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Title: A principled approach to decision-making which appears not to be guided by principles
Author: Lechler, Andrea
ISNI:       0000 0004 2716 9500
Awarding Body: University of Reading
Current Institution: University of Reading
Date of Award: 2011
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This thesis reconciles an interest in decision-making which appears not to be guided by principles with a defence of a philosophical search for action-guiding principles. Chapter 2 defines the relevant sort of philosophical reflection as very general and explicit practical reasoning. Chapter 3 distinguishes different types of principles in which such philosophical reflection might result. Chapter 4 argues that putting the resulting principles into practice does not need to be as impractical as it is often portrayed because an agent can learn to respond in accordance with her principles without having to consciously invoke them all the time. Chapter 5 refutes the claim that we cannot receive much guidance from such principles because the real work in following a principle is done by something other than the principle. Chapters 6 and 7 consider the idea that one needs to use 'judgement' in order to supplement the guidance offered by principles. It is argued that practical philosophizing can guide one's judgement via the defence of methodical principles, i.e. principles which specify a decision- making method. As it is unlikely that any such method can be proven to reliably guide one correctly, it seems sensible to be conservative and carry on with one's current way of making decisions. However, given that one's present method may be flawed, it is also reasonable to try to learn. This can be done by being open and highly attentive while following one's feelings about what would be the right way to respond to the situation. Interestingly this method is reminiscent of the sort of decision-making which particularists and other opponents of principles describe. Yet my arguments only help an opponent of principles who has tried to justify substantive principles and failed. One cannot philosophically defend such methodical principles while refusing to search for justifiable substantive principles.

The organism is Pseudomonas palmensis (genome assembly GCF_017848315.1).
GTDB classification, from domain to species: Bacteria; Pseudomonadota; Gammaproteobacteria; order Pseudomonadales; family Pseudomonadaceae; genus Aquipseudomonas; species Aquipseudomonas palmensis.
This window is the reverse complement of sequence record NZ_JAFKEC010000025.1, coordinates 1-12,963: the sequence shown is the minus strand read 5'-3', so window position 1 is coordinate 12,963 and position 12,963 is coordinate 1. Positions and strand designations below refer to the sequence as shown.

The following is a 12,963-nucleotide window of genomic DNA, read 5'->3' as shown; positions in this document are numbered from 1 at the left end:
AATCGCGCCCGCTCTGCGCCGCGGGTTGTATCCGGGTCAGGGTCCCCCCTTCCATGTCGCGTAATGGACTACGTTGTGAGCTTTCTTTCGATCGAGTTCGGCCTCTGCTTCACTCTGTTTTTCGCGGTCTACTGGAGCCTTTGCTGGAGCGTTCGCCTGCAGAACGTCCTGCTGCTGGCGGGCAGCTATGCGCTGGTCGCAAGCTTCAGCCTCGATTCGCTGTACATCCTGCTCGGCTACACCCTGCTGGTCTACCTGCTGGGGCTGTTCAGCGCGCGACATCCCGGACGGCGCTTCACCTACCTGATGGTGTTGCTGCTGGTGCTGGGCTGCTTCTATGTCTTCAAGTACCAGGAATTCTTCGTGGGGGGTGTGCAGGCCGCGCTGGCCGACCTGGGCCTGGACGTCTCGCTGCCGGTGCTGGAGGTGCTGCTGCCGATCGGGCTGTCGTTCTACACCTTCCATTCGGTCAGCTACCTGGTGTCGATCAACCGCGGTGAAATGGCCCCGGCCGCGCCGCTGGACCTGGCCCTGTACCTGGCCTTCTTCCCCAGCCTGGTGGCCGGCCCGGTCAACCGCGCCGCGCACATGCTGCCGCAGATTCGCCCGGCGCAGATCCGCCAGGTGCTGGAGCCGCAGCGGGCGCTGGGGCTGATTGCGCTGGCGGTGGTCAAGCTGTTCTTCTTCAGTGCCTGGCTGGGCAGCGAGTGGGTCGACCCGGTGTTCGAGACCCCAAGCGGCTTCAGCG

Supervisor: Not available Sponsor: Not available
Qualification Name: Thesis (Ph.D.) Qualification Level: Doctoral
EThOS ID:  DOI: Not available